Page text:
Joan Miró’s Mont-roig embodies his roots and his ties to the land and to the simplicity of everyday things. Mont-roig is a symbol and a reality, both personal and universal, and the point of departure for everything.
On the occasion of the opening of Mas Miró, the farmhouse where the artist spent many summers, historian and Fundació Mas Miró Director Elena Juncosa follows in the footsteps of the artist’s sensibility to place us in the unalterable timelessness of one of Miró’s most important emotional landscapes.
Mallorca, Barcelona, Mont-roig. Three essential places that configure a triangle from which Joan Miró’s art is born. Three settings in the artist’s life that now have their respective foundations, complementing and enriching one another with their differences. Barcelona, his birthplace; Mallorca, his refuge; and Mont-roig, a landscape – not only a visual landscape in the strictest sense, but also an emotional landscape which in turn is a source of inspiration and the origin of his creative strength.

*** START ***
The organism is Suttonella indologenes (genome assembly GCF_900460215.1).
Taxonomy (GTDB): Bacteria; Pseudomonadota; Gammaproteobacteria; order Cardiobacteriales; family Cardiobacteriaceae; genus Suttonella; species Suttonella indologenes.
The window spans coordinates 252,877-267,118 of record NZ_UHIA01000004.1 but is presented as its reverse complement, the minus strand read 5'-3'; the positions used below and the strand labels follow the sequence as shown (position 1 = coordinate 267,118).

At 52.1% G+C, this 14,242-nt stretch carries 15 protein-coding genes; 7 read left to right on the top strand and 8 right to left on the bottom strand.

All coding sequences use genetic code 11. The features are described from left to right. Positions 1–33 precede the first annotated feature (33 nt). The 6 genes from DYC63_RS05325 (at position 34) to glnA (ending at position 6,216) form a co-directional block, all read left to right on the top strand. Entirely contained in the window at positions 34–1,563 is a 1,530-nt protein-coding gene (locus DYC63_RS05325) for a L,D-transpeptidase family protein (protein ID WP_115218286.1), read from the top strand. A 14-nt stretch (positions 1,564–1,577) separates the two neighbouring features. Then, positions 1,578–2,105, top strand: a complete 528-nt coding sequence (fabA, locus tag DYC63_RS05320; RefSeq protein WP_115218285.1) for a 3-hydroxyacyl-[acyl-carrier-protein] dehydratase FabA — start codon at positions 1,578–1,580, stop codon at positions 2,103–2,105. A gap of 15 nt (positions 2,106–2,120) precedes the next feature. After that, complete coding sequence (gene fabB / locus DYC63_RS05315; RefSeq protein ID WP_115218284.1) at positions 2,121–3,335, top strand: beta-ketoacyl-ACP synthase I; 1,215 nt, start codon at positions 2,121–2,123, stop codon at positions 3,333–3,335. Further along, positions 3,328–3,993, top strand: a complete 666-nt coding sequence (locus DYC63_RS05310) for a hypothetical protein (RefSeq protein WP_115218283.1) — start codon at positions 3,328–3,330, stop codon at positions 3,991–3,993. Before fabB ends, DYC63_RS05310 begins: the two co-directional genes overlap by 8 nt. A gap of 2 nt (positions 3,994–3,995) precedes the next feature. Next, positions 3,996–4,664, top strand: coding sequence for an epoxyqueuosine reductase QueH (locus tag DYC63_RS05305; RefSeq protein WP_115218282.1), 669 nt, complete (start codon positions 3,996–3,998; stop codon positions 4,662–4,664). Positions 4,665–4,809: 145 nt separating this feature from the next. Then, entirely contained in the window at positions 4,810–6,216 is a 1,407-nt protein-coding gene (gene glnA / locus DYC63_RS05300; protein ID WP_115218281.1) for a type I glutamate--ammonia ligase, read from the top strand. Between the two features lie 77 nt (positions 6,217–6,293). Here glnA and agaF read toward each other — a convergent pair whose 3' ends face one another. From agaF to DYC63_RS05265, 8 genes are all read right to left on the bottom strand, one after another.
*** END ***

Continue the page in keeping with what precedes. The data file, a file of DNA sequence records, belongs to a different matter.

Joaquim Gomis: Joan Miró in Mas Miró, 1946-1950 © Hereus de Joaquim Gomis. Fundació Joan Miró, Barcelona
Miró always remained loyal to Mont-roig and to its well-known farm, to which he returned every summer as part of a mystical ritual. He was bound to it by a deep, vital, physical and emotional connection – one that led Miró to emerge as a paradigm of how one can be universal coming from a world as specific as that of Mont-roig. His strength arose from the close ties that bound him to this land – family ties, but also the ties of all the age-old folk traditions that Miró encountered there and which played a key role in the development of his work and his personality. The artist’s long trajectory has its point of departure in Mont-roig. Mas Miró is the place where, against his father’s wishes, Miró decided to devote himself fully to painting. And here, in direct contact with the land, he learned to work like a farmer, understanding that things come slowly through hard work and care.